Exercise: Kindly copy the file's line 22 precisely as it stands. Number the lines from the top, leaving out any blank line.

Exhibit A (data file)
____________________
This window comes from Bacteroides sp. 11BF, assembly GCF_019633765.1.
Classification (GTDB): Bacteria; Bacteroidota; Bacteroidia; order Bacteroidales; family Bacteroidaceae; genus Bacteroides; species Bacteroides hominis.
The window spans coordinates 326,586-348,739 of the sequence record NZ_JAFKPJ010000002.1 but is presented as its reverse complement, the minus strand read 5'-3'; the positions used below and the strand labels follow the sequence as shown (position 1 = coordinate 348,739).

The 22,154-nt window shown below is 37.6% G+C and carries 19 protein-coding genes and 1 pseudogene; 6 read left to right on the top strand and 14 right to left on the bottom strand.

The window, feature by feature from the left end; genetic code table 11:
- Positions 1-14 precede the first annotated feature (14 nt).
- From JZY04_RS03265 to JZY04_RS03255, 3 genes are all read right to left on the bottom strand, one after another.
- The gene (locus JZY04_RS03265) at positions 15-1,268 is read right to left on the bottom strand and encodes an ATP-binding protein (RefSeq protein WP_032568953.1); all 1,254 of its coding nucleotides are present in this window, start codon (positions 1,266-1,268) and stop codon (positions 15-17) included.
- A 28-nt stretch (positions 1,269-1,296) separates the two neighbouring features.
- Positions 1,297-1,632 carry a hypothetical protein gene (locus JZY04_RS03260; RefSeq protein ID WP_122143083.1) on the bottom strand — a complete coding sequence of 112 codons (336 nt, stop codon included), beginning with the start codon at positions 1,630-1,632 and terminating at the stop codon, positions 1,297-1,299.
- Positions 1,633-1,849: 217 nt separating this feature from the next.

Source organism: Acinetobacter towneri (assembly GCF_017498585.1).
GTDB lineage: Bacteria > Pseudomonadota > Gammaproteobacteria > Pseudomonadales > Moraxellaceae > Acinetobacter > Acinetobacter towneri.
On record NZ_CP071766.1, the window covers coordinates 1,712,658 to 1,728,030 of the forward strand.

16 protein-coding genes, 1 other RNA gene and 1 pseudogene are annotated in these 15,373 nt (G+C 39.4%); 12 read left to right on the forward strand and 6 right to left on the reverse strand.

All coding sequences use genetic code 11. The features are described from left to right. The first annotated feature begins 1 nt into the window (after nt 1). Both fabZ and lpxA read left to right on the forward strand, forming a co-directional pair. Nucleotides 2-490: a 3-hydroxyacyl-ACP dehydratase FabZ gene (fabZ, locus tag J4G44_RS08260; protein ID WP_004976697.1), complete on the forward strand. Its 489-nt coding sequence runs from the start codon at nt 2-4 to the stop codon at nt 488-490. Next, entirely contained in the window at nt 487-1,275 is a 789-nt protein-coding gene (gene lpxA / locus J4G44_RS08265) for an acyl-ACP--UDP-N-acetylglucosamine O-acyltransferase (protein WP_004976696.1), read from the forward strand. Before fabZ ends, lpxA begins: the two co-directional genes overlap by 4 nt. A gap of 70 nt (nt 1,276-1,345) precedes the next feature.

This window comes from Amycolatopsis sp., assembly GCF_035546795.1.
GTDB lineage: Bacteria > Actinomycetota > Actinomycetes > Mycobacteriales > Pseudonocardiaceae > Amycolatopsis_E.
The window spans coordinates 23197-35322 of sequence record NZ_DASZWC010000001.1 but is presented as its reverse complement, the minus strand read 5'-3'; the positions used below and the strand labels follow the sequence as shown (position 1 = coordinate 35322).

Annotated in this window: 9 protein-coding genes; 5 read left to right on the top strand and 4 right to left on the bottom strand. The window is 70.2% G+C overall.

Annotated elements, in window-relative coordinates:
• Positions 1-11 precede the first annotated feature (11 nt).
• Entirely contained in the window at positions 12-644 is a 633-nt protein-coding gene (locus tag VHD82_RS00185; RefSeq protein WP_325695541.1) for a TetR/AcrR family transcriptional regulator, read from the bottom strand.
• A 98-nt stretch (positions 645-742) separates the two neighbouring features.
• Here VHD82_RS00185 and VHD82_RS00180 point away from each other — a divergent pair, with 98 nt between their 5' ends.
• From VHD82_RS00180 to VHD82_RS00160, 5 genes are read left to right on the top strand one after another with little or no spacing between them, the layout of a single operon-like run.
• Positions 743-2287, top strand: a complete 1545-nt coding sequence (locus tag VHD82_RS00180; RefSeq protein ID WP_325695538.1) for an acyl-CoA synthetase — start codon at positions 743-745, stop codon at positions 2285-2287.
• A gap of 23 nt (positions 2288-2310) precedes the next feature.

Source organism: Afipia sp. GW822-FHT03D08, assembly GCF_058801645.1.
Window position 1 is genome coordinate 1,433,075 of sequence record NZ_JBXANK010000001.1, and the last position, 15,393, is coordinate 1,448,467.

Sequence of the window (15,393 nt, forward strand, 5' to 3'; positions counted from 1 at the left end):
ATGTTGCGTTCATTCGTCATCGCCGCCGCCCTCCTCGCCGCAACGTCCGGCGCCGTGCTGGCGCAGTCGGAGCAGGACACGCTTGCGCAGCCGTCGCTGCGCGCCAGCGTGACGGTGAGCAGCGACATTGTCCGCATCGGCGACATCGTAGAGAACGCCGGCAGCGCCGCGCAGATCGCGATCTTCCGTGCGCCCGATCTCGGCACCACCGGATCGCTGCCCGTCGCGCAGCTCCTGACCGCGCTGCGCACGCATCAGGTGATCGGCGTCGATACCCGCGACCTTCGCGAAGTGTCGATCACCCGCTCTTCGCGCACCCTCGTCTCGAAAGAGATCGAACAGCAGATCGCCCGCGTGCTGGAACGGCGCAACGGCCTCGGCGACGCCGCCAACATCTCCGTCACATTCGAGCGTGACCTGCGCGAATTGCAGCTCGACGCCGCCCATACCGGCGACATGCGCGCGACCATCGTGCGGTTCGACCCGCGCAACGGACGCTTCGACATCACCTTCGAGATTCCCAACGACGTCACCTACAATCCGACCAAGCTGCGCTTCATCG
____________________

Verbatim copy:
• Positions 1-11 precede the first annotated feature (11 nt).